In a virtual town hall on Friday, the University of Washington laid out changes for the fall quarter — all with the caveat that plans could alter further depending on the coronavirus.
The Pac-12 announced Friday that football, which includes Husky football, would be delayed and have conference-only games this season.
There also will be changes to classes. UW Vice Provost of Academic and Student Affairs Philip Reid said that “of the total 7,000 courses we offer, 2,000 will be offered in-person — things like practical training, things that are very difficult to do remotely.”
President Ana Mari Cauce called the current viral outbreak on Greek Row, which has tallied more than 130 COVID-19 cases, “a real learning experience for us, and a real wake-up call,” when it comes to responding.
“Your safety is front of mind for us,” she said.
Students can expect to wear masks in classrooms and anywhere else indoors when other people are present.
“This includes common areas, hallways, stairways, restrooms, elevators, even outside when it’s not possible to stay away from others,” Vice-President for Student Life Denzil Suite said.
UW leaders said students will also see a phased reopening of recreational facilities, with some in-person and some remote fitness classes.
Libraries will remain in remote mode, officials said, but they “are assessing what phase three operations (will) look like.” King County is currently in phase two.
Safety measures also include enhanced cleaning and, Suite said, surveillance testing, which usually means sampling the population.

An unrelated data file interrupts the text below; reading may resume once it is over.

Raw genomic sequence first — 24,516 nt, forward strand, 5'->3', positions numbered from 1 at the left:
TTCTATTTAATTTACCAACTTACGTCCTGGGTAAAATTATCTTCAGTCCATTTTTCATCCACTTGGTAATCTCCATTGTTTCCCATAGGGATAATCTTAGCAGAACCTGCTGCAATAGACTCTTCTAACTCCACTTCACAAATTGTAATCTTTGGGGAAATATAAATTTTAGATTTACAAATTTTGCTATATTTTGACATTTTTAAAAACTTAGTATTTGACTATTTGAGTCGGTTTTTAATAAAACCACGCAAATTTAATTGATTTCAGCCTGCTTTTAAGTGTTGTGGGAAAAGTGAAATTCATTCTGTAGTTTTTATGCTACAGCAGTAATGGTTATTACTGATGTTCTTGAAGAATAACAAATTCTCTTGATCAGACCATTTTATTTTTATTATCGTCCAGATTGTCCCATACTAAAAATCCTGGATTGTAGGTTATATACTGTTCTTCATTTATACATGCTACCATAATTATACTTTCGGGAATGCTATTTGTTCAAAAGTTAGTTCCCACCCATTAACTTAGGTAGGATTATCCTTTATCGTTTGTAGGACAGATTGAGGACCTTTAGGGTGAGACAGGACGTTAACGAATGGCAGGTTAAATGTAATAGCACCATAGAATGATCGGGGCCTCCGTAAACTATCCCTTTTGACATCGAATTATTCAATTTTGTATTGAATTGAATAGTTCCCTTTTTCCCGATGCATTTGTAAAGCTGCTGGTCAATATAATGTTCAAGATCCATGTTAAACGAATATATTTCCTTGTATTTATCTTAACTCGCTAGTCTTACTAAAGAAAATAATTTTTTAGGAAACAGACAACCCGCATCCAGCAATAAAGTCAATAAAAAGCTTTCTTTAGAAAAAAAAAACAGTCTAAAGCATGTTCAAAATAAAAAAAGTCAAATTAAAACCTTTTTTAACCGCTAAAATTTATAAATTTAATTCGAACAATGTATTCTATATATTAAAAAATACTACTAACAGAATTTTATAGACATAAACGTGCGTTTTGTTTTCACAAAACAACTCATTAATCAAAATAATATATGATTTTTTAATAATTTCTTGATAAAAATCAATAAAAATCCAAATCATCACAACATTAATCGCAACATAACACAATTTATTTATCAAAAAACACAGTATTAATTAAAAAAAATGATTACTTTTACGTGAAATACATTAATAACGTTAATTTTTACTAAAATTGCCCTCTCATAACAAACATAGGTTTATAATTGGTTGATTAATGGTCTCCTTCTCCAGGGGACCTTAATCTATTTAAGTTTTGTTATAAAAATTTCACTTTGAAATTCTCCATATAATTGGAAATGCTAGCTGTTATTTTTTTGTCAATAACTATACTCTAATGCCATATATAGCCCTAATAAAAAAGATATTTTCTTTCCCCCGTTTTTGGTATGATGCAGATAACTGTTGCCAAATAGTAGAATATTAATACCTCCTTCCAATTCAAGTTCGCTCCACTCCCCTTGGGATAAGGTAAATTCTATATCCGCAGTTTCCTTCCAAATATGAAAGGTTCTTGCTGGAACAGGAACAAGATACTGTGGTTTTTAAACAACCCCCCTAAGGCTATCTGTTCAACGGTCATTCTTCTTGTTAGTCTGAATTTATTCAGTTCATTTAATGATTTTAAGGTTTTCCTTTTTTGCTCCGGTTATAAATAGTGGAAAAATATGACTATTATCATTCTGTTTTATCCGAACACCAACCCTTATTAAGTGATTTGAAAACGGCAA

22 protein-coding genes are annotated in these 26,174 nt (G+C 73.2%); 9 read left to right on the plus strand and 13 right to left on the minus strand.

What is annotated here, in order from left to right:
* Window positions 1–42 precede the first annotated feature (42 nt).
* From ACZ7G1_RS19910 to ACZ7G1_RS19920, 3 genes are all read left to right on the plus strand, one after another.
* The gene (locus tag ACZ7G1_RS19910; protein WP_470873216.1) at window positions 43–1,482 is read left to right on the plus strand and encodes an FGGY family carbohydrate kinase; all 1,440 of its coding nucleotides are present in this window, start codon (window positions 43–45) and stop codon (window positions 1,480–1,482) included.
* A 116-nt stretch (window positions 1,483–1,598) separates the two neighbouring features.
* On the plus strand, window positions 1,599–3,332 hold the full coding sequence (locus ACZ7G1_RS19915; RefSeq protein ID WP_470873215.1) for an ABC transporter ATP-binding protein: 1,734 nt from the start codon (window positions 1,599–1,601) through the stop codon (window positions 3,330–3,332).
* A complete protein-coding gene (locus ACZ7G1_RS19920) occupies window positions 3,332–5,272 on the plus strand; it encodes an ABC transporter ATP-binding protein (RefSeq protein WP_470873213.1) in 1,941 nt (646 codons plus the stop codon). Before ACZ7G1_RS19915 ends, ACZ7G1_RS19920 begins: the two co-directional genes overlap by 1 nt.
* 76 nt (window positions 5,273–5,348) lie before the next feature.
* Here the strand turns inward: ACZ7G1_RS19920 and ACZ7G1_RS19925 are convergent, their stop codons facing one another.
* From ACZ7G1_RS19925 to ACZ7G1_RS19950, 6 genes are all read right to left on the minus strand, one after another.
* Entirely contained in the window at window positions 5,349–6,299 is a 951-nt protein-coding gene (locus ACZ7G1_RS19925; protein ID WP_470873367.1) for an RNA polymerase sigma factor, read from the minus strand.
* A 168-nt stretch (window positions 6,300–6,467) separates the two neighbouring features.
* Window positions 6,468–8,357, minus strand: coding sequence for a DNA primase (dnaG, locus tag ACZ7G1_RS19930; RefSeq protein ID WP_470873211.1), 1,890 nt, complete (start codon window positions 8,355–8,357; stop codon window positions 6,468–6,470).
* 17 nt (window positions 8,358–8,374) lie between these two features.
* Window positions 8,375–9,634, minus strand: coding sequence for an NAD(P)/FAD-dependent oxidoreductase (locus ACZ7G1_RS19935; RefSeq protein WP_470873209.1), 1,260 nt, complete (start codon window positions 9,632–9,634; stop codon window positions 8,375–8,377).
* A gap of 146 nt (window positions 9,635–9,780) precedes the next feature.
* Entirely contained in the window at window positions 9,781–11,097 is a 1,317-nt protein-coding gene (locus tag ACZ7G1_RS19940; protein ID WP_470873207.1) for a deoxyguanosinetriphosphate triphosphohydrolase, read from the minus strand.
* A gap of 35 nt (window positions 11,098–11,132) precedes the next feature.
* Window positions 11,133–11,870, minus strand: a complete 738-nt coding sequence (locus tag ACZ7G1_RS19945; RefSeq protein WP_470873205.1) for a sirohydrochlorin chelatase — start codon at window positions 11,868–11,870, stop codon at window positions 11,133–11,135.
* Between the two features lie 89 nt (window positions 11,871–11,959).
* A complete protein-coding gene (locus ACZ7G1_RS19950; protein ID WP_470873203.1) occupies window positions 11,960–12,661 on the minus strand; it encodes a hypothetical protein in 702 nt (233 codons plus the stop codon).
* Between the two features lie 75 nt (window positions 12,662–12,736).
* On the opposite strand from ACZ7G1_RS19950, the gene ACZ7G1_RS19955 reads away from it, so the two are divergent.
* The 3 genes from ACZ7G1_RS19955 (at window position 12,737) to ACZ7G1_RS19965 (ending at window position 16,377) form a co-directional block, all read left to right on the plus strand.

“This will help us with the identification of asymptomatic and pre-symptomatic cases,” he said.
If someone tests positive, Suite said, “for our on-campus residents, we will have several designated isolation spaces for confirmed cases.”
Rising senior and student body president Camille Hattwig pointed out that concerns don’t end at the campus borders.
“I think we are going to need to have some plans in place for students who do live in off-campus housing, but in very close quarters, on how they will be able to self-quarantine if they’re exposed, or what that might look like for them,” she said, adding that housing in Seattle is expensive, often forcing students to live with many roommates.
With thousands of classes still held in person, Hattwig wants to ensure that remote options are available, when possible.
“We have a lot of students who may be immunocompromised, be around people who are immunocompromised,” she said. “There are a lot of reasons why students might not feel comfortable going in person.”
But the move online for many universities has prompted the Trump administration to bar international students from staying in the U.S. if they take all remote classes in the fall.
“This new ruling is a slap in the face,” Cauce said.
She said UW is working with lawmakers, and that the administration is developing in-person classes for UW’s international students.
“I want to say to all our international students, we stand with you, and we will be fighting for you and fighting with you,” Cauce said.
UW officials also acknowledged that families’ financial situations may have changed due to the pandemic. They encourage students in need to contact the financial aid office to see if more funding is available.
Classes are scheduled to begin Sept. 30.
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